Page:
Bush administration declines to withdraw North Korea sanctions

The United States on Tuesday rejected a North Korean demand that it lift sanctions as a way of possibly resuming stalled nuclear disarmament talks.

The two issues are unrelated, State Department spokesman Sean McCormack said. "I don't see in what way they are preventing North Korea from going back to the six-party talks."

The sanctions were imposed for alleged currency counterfeiting and other illegal activities.

In June, the &to=http://english.pravda.ru/world/20/91/368/16266_espionage.html' target=_blank>White House acted to block international business with three North Korean companies it claimed were fronts for proliferating weapons of mass destruction.

And in September, the Treasury Department cautioned other countries to steer clear of a Macao-based bank, calling it a willing pawn of North Korea and alleging it had helped North Korea distribute counterfeit currency and had engaged in other illict activities.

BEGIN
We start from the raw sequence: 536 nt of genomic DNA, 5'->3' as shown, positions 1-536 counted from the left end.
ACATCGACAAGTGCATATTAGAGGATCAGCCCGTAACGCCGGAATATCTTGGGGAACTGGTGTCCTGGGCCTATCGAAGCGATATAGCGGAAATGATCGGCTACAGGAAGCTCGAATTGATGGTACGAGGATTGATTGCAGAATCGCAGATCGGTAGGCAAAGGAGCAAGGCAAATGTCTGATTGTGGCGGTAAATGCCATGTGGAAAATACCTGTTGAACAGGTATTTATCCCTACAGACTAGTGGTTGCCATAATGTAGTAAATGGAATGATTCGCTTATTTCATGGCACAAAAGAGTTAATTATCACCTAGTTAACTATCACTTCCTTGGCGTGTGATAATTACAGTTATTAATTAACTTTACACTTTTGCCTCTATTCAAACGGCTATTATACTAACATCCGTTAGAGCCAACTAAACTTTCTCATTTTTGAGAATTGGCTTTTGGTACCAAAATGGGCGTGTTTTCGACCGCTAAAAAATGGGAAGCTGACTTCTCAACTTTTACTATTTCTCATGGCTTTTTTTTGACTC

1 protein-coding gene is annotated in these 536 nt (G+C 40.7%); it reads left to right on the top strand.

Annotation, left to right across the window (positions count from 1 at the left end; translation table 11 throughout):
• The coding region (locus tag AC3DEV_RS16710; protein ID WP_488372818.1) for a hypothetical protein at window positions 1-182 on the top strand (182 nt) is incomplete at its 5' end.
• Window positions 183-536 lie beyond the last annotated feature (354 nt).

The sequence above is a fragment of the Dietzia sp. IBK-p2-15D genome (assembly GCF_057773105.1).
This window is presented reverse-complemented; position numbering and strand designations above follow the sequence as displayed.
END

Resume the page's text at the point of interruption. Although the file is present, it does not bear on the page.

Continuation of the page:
"While under U.S. sanctions, it's impossible to sit face-to-face and discuss abandoning our nuclear deterrent," said the Rodong Sinmun, the North's ruling Workers Party newspaper, in a Korean-language commentary carried by the official Korean Central News Agency.

"The U.S. sanctions are obviously the fundamental element that disrupts the six-party talks," the newspaper said.

McCormack said it was important and reasonable for the United States to protect American currency. "We, the United States, as well as other countries are going to take steps to stop, inhibit or prevent illicit activities," he said.

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